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The interviewer’s embarrassment was rising by the moment. Despite having inserted fresh batteries and tested the tape recorder before the interview, she couldn’t get the machine to work. Almost instantly Victor McKusick, at 75 the acknowledged founder of modern medical genetics, which focuses on the relationship between genes and human disease, dived below his desk. As the time he had carved from his packed schedule ticked away, he started crawling through a maze of computer cords to try connecting the recorder to an electric outlet.

McKusick’s approach to the problem suggested his modus operandi: get involved. Indeed, he has thrown himself into four overlapping careers, beginning in cardiology, moving on to medical genetics, serving as physician-in-chief at Johns Hopkins Hospital, and finally helping to organize the international human genome project. Today McKusick spends most of his working hours updating Mendelian Inheritance of Man, a voluminous bible for researchers and doctors concerned with human genetic disorders. McKusick started compiling the text-which catalogs all human genetic sequences linked to particular functions, such as the gene associated with muscular dystrophy-in the early 1960s. At this point the compendium, also accessible online, contains some 9,000 entries. The 11 printed editions serve, as McKusick notes in the hard copy’s 1994 edition, as an “archive of progress in human genetics in the last 30 years.” 

In the 1980s McKusick helped to bring about the Human Genome Project as a member of the National Academy of Sciences (NAS) committee that evaluated the proposed project to determine the makeup of our entire code of DNA. During this period he also was a founder and the first president of the Human Genome Organization (HUGO), an international group involved in coordinating the effort. Through 1995 he contributed to a federally sponsored group grappling with the ethical, legal, and social implications of human-genome research. And he indirectly contributed to the infamous O.J. Simpson trial by chairing the NAS committee that evaluated the use of DNA technology in forensic science.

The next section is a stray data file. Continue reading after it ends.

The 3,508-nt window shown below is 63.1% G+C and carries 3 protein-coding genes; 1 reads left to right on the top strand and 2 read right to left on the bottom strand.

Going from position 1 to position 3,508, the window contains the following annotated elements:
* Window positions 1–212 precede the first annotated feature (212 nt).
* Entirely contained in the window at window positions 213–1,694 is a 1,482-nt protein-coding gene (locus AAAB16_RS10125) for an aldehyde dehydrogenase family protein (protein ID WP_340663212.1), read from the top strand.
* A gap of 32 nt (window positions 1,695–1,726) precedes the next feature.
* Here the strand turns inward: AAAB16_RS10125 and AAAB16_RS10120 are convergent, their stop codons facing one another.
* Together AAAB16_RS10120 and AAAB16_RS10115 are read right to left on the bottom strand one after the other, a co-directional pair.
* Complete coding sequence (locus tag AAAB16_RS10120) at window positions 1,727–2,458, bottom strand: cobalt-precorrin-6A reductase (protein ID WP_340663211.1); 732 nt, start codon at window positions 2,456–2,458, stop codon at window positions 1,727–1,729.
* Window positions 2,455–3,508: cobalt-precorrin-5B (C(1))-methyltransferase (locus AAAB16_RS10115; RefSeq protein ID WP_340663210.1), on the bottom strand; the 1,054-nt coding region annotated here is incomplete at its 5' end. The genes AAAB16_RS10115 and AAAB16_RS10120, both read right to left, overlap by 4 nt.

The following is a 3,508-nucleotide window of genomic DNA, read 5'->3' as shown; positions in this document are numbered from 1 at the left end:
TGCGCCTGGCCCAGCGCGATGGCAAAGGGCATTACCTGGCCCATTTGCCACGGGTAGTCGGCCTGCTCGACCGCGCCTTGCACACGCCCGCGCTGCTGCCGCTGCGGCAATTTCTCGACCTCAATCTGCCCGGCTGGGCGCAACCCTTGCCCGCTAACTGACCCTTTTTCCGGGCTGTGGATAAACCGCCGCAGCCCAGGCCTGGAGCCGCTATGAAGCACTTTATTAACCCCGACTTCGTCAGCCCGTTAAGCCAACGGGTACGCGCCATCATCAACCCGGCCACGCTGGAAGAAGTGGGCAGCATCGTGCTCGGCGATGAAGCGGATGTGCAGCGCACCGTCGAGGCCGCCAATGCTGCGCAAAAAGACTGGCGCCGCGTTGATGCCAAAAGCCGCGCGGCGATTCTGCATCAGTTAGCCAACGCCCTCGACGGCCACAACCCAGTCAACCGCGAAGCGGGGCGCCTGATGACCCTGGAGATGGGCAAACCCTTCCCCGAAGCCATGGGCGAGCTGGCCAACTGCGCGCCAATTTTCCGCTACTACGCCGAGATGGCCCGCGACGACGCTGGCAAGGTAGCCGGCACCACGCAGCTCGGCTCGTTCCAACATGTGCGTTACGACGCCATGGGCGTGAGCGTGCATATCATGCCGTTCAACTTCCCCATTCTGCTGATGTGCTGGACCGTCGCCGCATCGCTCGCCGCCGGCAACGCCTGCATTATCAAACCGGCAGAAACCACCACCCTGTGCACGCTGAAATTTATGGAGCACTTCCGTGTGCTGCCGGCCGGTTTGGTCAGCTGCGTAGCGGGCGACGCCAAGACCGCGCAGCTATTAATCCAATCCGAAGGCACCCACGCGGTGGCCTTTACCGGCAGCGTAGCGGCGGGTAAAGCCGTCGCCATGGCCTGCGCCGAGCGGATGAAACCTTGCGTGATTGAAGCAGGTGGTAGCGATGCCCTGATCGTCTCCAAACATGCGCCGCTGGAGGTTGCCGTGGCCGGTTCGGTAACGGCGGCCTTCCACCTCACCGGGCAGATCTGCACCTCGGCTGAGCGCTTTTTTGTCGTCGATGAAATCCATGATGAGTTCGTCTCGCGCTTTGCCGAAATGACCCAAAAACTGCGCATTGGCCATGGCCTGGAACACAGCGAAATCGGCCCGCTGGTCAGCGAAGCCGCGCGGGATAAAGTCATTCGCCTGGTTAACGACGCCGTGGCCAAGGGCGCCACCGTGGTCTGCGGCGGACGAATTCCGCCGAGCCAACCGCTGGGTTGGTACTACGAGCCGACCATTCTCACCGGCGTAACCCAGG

These are just a few of the tasks McKusick has handled over the years (he still sees patients weekly). And he has seemingly done nothing with ennui. “I’ve always enjoyed what I’ve done and approached it with great zest,” he says; reporters who have seen him in action concur. In this spirit McKusick writes about human genetics in a chapter of Emery and Rimoin’s Principles and Practice of Medical Genetics: the field “holds particular fascination because it involves the most fundamental and pervasive aspects of our own species.” He continues, “To have combined with this intellectual and anthropocentric fascination the opportunity to contribute to human welfare and to be of service to families and individuals through medical genetics and clinical genetics is a privilege.” Technology Review senior editor Laura van Dam recently sat down with a functioning tape recorder to ask McKusick where medical genetics is going today.

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